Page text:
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92894952620273749383 t1_j1sc0mj wrote

What is the significance of an eclipse?


Laserdollarz t1_j1sdf7v wrote

The temporary drop in voltage from the solar panels might be enough to turn the satellite off and on again.


spunkyenigma t1_j1se0o3 wrote

The ultimate watchdog timer


Laserdollarz t1_j1seqe1 wrote

I feel like NASA called up a retired engineer while he was in the middle of golf or something and he just said "Idfk, have you tried turning it off and back on again?" before hanging up.


LogicalExtension t1_j1sided wrote

The "I'm not a satellite engineer, I don't even play one on TV" explanation is:

Most satellites get their power from solar panels. Depending on their orbit, they might be in earth's shadow for part of their orbit. During that time, they'll need to run off batteries. Batteries have a limited capacity, and their capacity degrades over time. You design the satellite to only have the amount of capacity you think you'll need, and a little extra margin.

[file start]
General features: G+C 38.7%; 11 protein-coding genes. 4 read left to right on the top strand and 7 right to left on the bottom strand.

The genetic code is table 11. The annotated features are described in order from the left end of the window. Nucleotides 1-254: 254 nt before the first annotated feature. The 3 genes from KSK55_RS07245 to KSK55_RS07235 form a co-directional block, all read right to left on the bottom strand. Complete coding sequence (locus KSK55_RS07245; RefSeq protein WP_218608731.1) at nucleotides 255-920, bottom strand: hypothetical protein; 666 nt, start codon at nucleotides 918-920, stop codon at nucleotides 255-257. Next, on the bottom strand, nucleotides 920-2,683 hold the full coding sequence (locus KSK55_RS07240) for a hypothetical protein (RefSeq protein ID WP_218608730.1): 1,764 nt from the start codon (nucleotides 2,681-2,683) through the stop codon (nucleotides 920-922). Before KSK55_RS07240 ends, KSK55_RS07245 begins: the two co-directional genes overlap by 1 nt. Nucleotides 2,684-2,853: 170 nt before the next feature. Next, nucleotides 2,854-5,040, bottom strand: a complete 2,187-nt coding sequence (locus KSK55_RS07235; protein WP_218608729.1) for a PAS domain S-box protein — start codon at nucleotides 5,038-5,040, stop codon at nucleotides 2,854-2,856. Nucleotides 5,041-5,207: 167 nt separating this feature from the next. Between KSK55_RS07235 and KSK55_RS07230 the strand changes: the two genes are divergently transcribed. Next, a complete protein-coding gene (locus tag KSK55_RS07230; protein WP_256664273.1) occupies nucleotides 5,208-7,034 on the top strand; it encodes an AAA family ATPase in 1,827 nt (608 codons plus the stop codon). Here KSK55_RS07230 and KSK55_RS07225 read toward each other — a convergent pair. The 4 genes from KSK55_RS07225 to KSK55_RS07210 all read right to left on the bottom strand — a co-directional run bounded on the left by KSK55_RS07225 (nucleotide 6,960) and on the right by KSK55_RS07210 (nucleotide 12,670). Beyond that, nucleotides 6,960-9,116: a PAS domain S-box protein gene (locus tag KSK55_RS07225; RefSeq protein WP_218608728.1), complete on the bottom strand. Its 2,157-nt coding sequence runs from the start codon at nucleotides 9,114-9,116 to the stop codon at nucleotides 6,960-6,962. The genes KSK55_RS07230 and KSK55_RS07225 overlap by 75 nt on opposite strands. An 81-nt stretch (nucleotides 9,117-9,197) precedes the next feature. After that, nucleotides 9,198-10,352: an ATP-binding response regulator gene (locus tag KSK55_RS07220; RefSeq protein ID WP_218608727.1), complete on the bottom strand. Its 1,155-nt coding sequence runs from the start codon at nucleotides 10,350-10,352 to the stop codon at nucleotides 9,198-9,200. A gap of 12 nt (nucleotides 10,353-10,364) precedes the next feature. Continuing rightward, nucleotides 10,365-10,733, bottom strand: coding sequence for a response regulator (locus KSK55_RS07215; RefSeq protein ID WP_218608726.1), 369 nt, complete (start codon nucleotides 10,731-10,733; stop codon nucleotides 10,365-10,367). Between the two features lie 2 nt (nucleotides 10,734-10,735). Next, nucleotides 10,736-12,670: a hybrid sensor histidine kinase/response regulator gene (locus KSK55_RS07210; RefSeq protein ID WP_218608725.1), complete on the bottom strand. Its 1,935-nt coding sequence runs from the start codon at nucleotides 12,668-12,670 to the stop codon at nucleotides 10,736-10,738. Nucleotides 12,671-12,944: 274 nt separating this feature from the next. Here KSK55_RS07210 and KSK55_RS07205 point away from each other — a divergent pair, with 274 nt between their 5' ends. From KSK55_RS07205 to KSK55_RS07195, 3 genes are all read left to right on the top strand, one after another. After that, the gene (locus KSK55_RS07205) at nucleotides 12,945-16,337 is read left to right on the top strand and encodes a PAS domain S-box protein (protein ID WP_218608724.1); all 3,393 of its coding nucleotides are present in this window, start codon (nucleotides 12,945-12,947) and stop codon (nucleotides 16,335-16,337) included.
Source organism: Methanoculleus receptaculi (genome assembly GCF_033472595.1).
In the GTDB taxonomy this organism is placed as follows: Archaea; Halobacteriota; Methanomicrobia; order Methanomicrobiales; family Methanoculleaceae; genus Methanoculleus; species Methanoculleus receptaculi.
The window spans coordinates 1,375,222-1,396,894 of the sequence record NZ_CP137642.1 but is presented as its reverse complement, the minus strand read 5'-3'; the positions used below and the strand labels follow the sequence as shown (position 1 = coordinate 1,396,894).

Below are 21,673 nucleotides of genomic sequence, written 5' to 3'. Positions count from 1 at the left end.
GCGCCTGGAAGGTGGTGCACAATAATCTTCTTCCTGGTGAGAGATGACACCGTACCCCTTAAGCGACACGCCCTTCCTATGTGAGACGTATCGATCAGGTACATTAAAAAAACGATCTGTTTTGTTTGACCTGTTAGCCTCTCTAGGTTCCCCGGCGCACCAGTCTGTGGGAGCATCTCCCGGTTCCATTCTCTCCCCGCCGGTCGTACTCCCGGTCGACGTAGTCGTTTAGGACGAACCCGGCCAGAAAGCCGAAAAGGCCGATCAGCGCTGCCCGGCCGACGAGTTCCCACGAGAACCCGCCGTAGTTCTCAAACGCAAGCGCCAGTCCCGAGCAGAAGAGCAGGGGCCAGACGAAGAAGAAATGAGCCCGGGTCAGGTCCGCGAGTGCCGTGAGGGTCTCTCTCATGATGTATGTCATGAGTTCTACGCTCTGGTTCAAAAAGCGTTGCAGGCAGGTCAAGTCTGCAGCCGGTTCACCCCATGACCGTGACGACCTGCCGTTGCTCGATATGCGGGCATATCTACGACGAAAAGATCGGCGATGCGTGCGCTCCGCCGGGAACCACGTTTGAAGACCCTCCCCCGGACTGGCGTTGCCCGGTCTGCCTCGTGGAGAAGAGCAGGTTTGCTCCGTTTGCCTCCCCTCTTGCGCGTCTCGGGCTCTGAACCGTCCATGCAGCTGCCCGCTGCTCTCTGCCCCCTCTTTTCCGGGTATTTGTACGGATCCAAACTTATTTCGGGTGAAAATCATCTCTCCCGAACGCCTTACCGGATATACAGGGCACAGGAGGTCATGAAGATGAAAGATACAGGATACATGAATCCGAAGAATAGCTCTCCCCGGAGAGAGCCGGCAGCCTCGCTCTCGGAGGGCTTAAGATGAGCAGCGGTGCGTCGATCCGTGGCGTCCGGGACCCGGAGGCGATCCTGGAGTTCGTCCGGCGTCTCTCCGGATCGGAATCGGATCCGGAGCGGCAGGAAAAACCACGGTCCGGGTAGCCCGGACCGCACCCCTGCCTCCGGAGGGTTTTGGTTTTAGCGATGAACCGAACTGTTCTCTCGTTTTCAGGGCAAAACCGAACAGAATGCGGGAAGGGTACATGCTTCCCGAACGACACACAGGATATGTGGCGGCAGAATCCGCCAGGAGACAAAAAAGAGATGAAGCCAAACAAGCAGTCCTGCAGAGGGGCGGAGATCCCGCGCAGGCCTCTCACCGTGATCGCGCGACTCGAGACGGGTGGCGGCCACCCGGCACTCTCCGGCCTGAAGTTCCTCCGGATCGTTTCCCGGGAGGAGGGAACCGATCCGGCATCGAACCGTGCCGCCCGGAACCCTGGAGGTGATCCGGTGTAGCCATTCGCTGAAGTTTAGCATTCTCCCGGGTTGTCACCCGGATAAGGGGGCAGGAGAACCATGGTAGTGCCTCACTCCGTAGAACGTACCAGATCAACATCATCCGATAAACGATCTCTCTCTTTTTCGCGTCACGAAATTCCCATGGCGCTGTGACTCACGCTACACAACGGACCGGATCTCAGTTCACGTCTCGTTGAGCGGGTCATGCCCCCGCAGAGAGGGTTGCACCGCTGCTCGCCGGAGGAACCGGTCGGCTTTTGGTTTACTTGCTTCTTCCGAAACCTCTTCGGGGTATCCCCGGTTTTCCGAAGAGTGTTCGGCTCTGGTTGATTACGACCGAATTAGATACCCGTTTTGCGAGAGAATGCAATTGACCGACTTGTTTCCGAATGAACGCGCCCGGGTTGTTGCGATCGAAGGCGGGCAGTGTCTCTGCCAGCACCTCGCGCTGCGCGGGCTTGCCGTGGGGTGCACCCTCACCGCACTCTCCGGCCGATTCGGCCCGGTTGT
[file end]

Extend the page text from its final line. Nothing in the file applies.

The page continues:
Satellites have management computers, with various levels of self-monitoring/recovery. Normally if something goes wrong, the self-monitoring will be able to detect this, and either "reboot" automatically, or go into a recovery mode where the ground-team can send up commands to diagnose and reprogram it.

However something went really wrong with this satellite and that system wasn't working.

The significance of the eclipse is that this would be a longer time the satellite was in shadow, and so the batteries might run down to the point where the satellite switches off entirely. Then, when the satellite is back out of the earth's shadow, the satellite will switch back on when it gets power back.

This would, hopefully, make the onboard computers go into a recovery mode, allowing that diagnostics/reprogramming.

It's sort of an extreme version of "Have you tried turning it off and back on again?".